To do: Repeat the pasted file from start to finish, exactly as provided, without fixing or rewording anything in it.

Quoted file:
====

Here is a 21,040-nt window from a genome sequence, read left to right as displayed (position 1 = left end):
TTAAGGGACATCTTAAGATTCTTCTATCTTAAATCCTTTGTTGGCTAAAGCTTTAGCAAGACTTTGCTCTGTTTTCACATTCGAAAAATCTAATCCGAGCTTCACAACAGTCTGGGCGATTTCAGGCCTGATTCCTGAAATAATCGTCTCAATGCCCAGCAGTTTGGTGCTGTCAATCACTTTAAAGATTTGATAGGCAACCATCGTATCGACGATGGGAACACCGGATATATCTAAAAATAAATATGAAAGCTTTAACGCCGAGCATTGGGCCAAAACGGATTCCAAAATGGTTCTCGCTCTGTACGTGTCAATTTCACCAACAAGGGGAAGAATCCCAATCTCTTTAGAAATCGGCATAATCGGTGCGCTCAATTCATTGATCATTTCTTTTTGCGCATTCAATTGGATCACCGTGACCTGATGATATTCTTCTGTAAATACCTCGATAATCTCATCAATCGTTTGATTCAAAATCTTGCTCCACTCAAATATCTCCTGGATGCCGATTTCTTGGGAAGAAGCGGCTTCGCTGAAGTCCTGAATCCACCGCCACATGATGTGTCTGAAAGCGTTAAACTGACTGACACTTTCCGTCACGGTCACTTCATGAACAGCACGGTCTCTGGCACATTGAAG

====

Here is a 21,040-nt window from a genome sequence, read left to right as displayed (position 1 = left end):
TTAAGGGACATCTTAAGATTCTTCTATCTTAAATCCTTTGTTGGCTAAAGCTTTAGCAAGACTTTGCTCTGTTTTCACATTCGAAAAATCTAATCCGAGCTTCACAACAGTCTGGGCGATTTCAGGCCTGATTCCTGAAATAATCGTCTCAATGCCCAGCAGTTTGGTGCTGTCAATCACTTTAAAGATTTGATAGGCAACCATCGTATCGACGATGGGAACACCGGATATATCTAAAAATAAATATGAAAGCTTTAACGCCGAGCATTGGGCCAAAACGGATTCCAAAATGGTTCTCGCTCTGTACGTGTCAATTTCACCAACAAGGGGAAGAATCCCAATCTCTTTAGAAATCGGCATAATCGGTGCGCTCAATTCATTGATCATTTCTTTTTGCGCATTCAATTGGATCACCGTGACCTGATGATATTCTTCTGTAAATACCTCGATAATCTCATCAATCGTTTGATTCAAAATCTTGCTCCACTCAAATATCTCCTGGATGCCGATTTCTTGGGAAGAAGCGGCTTCGCTGAAGTCCTGAATCCACCGCCACATGATGTGTCTGAAAGCGTTAAACTGACTGACACTTTCCGTCACGGTCACTTCATGAACAGCACGGTCTCTGGCACATTGAAG